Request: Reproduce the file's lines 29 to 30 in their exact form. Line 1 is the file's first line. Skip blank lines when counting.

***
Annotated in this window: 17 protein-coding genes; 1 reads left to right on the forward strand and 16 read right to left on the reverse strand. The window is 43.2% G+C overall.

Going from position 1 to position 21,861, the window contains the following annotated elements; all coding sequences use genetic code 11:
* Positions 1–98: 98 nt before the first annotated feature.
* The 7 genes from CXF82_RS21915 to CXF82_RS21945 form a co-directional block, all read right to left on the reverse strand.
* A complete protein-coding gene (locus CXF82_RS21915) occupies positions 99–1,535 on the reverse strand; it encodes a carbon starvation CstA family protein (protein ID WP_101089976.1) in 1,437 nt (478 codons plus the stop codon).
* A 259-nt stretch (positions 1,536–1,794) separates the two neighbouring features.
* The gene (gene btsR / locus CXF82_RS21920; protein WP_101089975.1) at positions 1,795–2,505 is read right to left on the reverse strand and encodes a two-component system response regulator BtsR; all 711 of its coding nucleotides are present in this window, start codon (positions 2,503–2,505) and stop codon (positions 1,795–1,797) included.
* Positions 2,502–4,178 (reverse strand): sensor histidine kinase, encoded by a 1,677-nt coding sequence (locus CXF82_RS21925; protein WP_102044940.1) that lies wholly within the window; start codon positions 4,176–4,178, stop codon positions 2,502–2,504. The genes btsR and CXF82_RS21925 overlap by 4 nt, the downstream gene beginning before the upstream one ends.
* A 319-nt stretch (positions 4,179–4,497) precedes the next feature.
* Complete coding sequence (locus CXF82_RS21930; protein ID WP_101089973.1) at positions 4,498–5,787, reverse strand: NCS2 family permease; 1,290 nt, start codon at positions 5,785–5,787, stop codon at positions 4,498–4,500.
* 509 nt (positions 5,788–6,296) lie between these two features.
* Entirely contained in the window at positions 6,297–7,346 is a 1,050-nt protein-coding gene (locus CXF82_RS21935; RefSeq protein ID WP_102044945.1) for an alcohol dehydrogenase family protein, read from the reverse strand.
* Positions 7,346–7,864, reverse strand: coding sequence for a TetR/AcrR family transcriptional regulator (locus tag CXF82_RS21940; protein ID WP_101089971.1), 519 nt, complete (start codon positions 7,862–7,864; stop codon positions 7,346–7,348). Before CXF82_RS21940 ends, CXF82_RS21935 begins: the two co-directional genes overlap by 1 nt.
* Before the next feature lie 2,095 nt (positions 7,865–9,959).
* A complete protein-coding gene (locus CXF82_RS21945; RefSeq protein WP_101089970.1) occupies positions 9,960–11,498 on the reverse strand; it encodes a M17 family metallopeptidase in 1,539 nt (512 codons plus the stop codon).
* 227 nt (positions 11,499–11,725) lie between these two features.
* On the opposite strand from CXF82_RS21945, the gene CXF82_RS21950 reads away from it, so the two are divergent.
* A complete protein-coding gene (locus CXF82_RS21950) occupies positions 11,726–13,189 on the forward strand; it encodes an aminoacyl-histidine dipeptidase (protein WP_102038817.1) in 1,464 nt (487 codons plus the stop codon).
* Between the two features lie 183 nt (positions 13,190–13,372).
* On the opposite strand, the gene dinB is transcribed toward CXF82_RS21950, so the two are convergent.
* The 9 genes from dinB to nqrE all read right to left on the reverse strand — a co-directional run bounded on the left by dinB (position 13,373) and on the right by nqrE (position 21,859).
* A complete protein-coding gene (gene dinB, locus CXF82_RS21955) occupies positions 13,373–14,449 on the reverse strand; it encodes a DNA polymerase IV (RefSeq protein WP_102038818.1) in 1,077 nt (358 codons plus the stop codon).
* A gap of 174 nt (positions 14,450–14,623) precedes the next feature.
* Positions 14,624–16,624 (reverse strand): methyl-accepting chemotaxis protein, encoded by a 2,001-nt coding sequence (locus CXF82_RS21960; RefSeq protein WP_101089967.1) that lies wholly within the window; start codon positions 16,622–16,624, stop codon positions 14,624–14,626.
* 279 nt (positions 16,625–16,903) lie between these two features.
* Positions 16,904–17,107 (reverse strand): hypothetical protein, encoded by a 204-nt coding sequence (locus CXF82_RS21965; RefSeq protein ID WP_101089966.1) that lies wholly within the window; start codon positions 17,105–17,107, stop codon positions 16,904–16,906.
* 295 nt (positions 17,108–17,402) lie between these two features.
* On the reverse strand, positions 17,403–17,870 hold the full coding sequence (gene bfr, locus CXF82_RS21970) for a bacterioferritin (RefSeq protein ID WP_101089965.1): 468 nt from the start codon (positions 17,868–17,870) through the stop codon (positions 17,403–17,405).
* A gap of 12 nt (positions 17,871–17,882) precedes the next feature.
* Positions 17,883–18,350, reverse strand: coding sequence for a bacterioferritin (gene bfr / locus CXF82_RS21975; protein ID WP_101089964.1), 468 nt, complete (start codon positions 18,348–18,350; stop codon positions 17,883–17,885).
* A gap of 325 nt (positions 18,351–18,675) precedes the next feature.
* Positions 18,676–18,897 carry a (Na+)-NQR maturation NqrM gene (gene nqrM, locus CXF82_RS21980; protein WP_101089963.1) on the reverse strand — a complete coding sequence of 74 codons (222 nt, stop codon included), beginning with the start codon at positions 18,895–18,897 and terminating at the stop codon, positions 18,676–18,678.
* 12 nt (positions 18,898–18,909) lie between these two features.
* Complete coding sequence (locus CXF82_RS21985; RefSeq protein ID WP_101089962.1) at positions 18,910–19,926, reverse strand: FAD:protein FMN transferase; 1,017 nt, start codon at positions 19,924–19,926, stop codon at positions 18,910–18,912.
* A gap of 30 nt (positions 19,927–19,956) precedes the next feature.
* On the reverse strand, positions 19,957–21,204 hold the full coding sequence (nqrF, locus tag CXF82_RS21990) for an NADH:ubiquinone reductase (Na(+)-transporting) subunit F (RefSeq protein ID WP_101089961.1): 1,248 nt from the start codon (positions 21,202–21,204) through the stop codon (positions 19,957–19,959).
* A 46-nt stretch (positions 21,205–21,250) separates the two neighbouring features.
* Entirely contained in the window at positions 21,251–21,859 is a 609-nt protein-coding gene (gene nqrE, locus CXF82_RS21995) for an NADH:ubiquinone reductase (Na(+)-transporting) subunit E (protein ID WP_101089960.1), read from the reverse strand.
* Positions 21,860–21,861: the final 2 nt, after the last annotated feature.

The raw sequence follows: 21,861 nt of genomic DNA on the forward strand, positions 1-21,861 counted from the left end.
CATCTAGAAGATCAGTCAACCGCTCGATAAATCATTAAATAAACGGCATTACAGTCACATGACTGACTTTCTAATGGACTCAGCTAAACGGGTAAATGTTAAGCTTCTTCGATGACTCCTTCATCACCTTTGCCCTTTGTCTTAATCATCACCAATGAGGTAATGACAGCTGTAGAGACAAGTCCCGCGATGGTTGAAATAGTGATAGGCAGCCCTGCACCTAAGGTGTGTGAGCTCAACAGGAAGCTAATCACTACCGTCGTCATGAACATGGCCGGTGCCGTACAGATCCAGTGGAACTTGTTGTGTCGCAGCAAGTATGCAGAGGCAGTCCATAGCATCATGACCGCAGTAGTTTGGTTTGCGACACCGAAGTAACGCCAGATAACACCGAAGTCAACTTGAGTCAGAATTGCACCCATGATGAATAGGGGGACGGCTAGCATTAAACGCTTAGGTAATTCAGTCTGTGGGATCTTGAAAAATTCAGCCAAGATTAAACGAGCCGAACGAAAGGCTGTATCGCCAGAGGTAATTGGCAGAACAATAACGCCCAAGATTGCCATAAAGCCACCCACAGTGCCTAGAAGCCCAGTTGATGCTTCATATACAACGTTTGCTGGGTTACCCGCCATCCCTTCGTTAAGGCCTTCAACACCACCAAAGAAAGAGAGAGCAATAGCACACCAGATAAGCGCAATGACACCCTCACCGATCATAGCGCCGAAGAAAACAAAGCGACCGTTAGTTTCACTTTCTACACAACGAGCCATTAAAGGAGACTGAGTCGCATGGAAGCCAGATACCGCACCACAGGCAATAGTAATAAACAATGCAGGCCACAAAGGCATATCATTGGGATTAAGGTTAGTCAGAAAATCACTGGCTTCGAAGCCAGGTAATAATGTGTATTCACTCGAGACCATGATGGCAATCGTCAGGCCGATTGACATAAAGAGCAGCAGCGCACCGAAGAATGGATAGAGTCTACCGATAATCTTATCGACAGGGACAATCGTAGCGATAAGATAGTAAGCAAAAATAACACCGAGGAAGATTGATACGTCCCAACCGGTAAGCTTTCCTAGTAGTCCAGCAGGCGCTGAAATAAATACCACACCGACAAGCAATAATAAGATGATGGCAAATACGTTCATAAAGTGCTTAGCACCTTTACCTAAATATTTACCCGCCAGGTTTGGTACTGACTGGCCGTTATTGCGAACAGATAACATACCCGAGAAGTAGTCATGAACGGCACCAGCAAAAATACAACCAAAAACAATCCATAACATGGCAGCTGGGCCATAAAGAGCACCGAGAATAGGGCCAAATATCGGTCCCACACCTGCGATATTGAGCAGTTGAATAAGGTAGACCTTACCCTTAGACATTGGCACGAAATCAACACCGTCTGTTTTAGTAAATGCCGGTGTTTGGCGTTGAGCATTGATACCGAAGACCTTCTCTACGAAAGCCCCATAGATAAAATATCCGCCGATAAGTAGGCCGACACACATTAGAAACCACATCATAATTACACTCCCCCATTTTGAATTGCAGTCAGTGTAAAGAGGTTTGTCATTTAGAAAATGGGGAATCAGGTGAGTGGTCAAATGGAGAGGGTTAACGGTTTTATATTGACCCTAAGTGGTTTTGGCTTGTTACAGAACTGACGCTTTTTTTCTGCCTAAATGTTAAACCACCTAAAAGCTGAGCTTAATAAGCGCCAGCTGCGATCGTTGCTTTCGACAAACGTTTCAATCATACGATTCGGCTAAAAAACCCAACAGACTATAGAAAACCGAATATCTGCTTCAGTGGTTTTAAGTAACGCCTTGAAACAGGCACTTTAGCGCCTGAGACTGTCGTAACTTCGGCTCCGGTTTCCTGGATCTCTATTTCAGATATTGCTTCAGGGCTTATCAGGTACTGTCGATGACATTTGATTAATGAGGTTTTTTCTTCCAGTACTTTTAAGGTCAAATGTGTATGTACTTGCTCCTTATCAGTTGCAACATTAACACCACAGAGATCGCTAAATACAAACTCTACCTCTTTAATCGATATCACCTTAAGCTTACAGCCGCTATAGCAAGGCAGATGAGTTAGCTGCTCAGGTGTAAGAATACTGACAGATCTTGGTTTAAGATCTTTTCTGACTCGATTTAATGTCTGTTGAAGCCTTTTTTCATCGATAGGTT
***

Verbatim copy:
* A gap of 12 nt (positions 17,871–17,882) precedes the next feature.
* Positions 17,883–18,350, reverse strand: coding sequence for a bacterioferritin (gene bfr / locus CXF82_RS21975; protein ID WP_101089964.1), 468 nt, complete (start codon positions 18,348–18,350; stop codon positions 17,883–17,885).